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Southern Pacific Railroad History Center

Dave Houston

Project Advisor

Dave’s interest in trains came from hearing action in Santa Fe’s Houston, Texas yard as a toddler.  He could hear, but not see what was behind all that noise, and it instilled a life-long desire to be around railroads.  His parents would recall how Dave would make them wait at grade crossings if there was a headlight showing, and they did.  At the same time, Dave’s model railroading passion began with his first Marx set when he was less than four.  Lionel sets then came quickly, and filled his room and time with arcing and sparking ozone smells.  


Dave’s interest in trains never faded through the teenage years, and once he was able to drive, he spent “Friday Night Date Nights” at his high school, (where mom thought he was out with the girls) going to Burbank Junction instead.  Little did Dave’s parents know he was “hooping up orders” to Trains 365, 57, 75, 805, or any extra that rolled through on those balmy nights in beautiful Downtown Burbank.


Always being partial to the Southern Pacific, Dave actually worked several summers for the Santa Fe pulling pins at Hobart Yard in Los Angeles.  Always wanting to have a business car of his own as a railroad executive, he finished college with a degree in Industrial Relations, applied to all, but was accepted by none.


In 1974, Dave found out that his friend’s father-in-law was golfing buddies with the vice president of SP Pipelines.  He got an interview at One Market Street in San Francisco, and was sent to Roseville yard to spend a week of orientation with the Trainmaster, Terry Byrd.  Dave thought he had died and gone to heaven, walking the ballast, listening to what it took to keep the yard moving, and spending time with real railroaders.  However, when he reported for assignment, SP informed that the entire trainee program had been abolished due to a downturn in the economy.  As quickly as a door had opened, it closed, and that was that.


Dave’s interest in trains never faltered and he owned a home near the Antelope departure yard, and remembers vividly the day Roseville Yard blew up.  It damaged his home, and was the only railroad catastrophe he decided not to photograph.  Dave’s photo collection, however, covers the late 60s through the 90s, with a heavy emphasis on SP.  If it wrecked, he was there.  If it had an F unit on it, ditto.  GPs, SD9s, Es, you bet!  


His involvement with model railroad clubs has been since the mid-60s, serving a one year stint as President of the Sacramento Model Railroad Club before moving to Washington State.  Club membership continued in Seattle, where Dave witnessed and photographed the end of first generation power on the BN, and then back to Walnut Creek, California where he was active with that club for over 20 years.  When Dave moved to Rocklin in 2005, he searched with his understanding wife Rosemary for a home that would allow a fulfillment of every modeler’s life goal of having a well-built model railroad.  Search for the “Rocklin Sub” on YouTube to see what the SP looks like in Dave’s man cave, circa 1957.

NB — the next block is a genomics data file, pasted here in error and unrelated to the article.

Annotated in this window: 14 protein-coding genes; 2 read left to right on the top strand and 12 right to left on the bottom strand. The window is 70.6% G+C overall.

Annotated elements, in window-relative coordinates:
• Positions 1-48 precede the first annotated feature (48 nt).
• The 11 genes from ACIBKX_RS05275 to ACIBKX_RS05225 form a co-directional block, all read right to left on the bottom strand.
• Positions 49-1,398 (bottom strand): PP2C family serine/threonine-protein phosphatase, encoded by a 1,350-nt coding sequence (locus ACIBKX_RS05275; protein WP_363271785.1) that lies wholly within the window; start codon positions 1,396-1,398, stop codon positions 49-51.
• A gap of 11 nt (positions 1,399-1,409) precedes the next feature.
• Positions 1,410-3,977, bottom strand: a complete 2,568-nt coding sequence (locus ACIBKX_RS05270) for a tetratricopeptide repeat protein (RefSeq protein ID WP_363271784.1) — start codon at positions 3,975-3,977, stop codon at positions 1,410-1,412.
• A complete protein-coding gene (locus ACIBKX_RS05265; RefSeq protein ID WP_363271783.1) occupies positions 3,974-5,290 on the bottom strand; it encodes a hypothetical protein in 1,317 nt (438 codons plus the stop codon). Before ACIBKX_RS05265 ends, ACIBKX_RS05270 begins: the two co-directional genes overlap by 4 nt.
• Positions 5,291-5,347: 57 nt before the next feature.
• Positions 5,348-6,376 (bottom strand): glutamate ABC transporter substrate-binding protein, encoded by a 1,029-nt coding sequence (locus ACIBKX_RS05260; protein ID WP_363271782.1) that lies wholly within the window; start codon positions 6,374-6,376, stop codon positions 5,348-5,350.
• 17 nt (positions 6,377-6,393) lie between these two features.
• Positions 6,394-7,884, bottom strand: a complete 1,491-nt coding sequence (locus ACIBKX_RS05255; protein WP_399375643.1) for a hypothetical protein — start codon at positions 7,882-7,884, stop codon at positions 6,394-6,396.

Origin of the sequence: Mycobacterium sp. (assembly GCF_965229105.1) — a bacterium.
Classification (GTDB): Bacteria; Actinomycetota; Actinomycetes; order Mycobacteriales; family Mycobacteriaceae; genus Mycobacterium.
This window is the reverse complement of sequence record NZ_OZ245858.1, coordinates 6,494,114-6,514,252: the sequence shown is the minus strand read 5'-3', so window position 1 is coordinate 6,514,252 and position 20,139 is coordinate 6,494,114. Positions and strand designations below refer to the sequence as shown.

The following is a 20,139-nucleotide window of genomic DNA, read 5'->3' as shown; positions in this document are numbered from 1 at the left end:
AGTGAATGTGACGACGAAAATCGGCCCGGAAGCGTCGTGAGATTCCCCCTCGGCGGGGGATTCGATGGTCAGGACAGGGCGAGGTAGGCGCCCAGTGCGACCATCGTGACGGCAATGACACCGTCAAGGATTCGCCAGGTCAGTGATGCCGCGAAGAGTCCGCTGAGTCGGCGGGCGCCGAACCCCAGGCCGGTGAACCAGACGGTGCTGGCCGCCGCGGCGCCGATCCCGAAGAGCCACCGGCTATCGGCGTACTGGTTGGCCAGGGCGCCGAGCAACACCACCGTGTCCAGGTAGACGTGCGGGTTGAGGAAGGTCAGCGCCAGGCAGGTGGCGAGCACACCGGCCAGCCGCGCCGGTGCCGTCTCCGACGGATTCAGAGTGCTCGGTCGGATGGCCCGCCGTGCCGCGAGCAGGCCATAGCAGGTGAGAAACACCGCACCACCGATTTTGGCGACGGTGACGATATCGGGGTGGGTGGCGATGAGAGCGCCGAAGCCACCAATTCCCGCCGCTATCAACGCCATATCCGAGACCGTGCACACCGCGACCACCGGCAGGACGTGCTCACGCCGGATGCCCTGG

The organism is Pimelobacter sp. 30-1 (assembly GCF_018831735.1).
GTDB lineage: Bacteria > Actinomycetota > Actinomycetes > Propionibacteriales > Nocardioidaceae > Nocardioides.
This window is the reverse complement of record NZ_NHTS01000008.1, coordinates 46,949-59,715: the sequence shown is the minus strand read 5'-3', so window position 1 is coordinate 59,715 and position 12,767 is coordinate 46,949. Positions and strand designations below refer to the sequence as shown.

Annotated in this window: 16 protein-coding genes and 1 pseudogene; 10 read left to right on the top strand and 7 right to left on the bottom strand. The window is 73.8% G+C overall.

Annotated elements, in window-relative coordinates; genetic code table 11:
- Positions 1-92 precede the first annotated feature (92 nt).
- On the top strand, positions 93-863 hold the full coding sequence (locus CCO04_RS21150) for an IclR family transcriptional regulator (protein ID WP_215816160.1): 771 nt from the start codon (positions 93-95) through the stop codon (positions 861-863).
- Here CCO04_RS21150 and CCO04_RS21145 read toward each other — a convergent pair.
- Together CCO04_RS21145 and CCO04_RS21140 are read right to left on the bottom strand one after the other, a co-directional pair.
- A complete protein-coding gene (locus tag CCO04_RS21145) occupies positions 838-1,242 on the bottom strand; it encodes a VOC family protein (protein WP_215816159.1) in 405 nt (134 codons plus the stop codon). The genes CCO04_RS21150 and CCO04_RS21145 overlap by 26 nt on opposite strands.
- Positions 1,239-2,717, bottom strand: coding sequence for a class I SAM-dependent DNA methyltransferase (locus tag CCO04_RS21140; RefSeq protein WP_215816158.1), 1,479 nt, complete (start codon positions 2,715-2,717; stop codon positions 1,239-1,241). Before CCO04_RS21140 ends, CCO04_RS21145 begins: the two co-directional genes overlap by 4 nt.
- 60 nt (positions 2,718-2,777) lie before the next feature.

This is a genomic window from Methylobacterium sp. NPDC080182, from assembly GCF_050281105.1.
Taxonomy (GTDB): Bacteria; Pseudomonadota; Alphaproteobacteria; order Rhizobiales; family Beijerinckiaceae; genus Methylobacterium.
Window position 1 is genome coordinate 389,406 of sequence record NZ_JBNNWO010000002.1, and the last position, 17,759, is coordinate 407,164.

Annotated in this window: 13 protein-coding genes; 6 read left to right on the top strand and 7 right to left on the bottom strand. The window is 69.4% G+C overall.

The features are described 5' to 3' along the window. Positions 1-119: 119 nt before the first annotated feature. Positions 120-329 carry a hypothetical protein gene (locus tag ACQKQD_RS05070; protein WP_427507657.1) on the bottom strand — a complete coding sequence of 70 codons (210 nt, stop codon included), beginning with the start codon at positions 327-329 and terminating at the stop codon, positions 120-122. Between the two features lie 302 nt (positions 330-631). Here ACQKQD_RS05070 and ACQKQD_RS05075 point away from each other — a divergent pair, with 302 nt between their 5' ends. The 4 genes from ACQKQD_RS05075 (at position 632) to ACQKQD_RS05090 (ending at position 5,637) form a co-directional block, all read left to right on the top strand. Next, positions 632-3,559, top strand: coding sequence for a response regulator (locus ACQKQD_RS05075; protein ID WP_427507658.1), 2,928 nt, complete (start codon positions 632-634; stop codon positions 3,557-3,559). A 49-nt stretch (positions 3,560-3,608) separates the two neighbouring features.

Involvement with the Golden Gate Railroad Museum brought Dave into the train clothing business in 1992, and after several years of running their concession department, launched Daylight Sales in 1995.  In 2002, he published the 5th edition of Southern Pacific Volume 1, Daylight Trains 98-99, by the late Richard Wright.  Also available from Daylight Sales is the Mobile Fidelity and Arkay Record lines of high quality sound recordings, including SP sounds.  After 22 years in business, Daylight Sales has become a million dollar company with a global presence through hard work and a little luck.  The business has allowed Dave to work with many steam groups in the country.  As a member of the 4449 Steam Crew, they call Dave “Daylight” and it seems to have stuck.  Through Daylight Sales, Dave has been able to help fundraise for the Friends of the SP 4449, SP&S 700, SBRHS Santa Fe 3751, Union Pacific Steam, New Mexico R&LHS Santa Fe 2926, N&W 611, NKP 765, Friends of the Milwaukee 261, Strasburg, Heber Valley and a host of museums.  Although Dave claims he can’t draw a stick, he is an art director, and his designs have delighted millions of railfans, young and old.


Dave hopes to bring his marketing and design expertise to the new History Center dedicated to the Southern Pacific, and help fundraise for the climate control and more.  Dave is excited to help use his model railroading expertise to build our railroad diorama featuring operations between Roseville and Ogden!

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